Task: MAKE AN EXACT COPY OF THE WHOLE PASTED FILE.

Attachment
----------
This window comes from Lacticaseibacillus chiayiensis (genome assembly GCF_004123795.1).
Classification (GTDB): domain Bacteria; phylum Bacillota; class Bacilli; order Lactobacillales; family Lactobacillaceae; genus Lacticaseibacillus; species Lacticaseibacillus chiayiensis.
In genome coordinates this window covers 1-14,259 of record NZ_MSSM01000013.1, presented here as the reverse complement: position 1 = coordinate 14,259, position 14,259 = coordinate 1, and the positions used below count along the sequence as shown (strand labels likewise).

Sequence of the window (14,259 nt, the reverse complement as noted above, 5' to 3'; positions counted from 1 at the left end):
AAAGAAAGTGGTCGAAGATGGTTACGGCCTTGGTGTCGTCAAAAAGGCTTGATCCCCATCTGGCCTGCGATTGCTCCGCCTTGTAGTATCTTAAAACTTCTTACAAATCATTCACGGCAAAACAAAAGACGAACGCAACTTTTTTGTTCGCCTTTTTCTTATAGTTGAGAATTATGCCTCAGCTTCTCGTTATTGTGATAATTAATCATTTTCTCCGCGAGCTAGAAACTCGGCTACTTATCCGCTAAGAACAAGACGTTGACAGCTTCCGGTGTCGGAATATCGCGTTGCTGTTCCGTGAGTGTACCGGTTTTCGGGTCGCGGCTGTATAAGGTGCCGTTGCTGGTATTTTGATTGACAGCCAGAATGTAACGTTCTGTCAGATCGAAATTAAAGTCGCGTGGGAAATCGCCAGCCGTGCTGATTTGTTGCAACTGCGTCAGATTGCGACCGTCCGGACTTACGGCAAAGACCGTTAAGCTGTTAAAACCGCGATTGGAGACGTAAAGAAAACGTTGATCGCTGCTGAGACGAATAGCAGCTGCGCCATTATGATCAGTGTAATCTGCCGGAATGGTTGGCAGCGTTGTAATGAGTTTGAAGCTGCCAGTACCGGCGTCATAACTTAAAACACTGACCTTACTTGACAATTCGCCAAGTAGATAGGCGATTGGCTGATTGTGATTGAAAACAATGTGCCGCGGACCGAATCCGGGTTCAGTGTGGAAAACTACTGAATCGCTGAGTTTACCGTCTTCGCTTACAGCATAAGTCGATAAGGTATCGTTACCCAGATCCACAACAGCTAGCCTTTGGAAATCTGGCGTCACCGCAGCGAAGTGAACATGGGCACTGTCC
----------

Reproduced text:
This window comes from Lacticaseibacillus chiayiensis (genome assembly GCF_004123795.1).
Classification (GTDB): domain Bacteria; phylum Bacillota; class Bacilli; order Lactobacillales; family Lactobacillaceae; genus Lacticaseibacillus; species Lacticaseibacillus chiayiensis.
In genome coordinates this window covers 1-14,259 of record NZ_MSSM01000013.1, presented here as the reverse complement: position 1 = coordinate 14,259, position 14,259 = coordinate 1, and the positions used below count along the sequence as shown (strand labels likewise).

Sequence of the window (14,259 nt, the reverse complement as noted above, 5' to 3'; positions counted from 1 at the left end):
AAAGAAAGTGGTCGAAGATGGTTACGGCCTTGGTGTCGTCAAAAAGGCTTGATCCCCATCTGGCCTGCGATTGCTCCGCCTTGTAGTATCTTAAAACTTCTTACAAATCATTCACGGCAAAACAAAAGACGAACGCAACTTTTTTGTTCGCCTTTTTCTTATAGTTGAGAATTATGCCTCAGCTTCTCGTTATTGTGATAATTAATCATTTTCTCCGCGAGCTAGAAACTCGGCTACTTATCCGCTAAGAACAAGACGTTGACAGCTTCCGGTGTCGGAATATCGCGTTGCTGTTCCGTGAGTGTACCGGTTTTCGGGTCGCGGCTGTATAAGGTGCCGTTGCTGGTATTTTGATTGACAGCCAGAATGTAACGTTCTGTCAGATCGAAATTAAAGTCGCGTGGGAAATCGCCAGCCGTGCTGATTTGTTGCAACTGCGTCAGATTGCGACCGTCCGGACTTACGGCAAAGACCGTTAAGCTGTTAAAACCGCGATTGGAGACGTAAAGAAAACGTTGATCGCTGCTGAGACGAATAGCAGCTGCGCCATTATGATCAGTGTAATCTGCCGGAATGGTTGGCAGCGTTGTAATGAGTTTGAAGCTGCCAGTACCGGCGTCATAACTTAAAACACTGACCTTACTTGACAATTCGCCAAGTAGATAGGCGATTGGCTGATTGTGATTGAAAACAATGTGCCGCGGACCGAATCCGGGTTCAGTGTGGAAAACTACTGAATCGCTGAGTTTACCGTCTTCGCTTACAGCATAAGTCGATAAGGTATCGTTACCCAGATCCACAACAGCTAGCCTTTGGAAATCTGGCGTCACCGCAGCGAAGTGAACATGGGCACTGTCC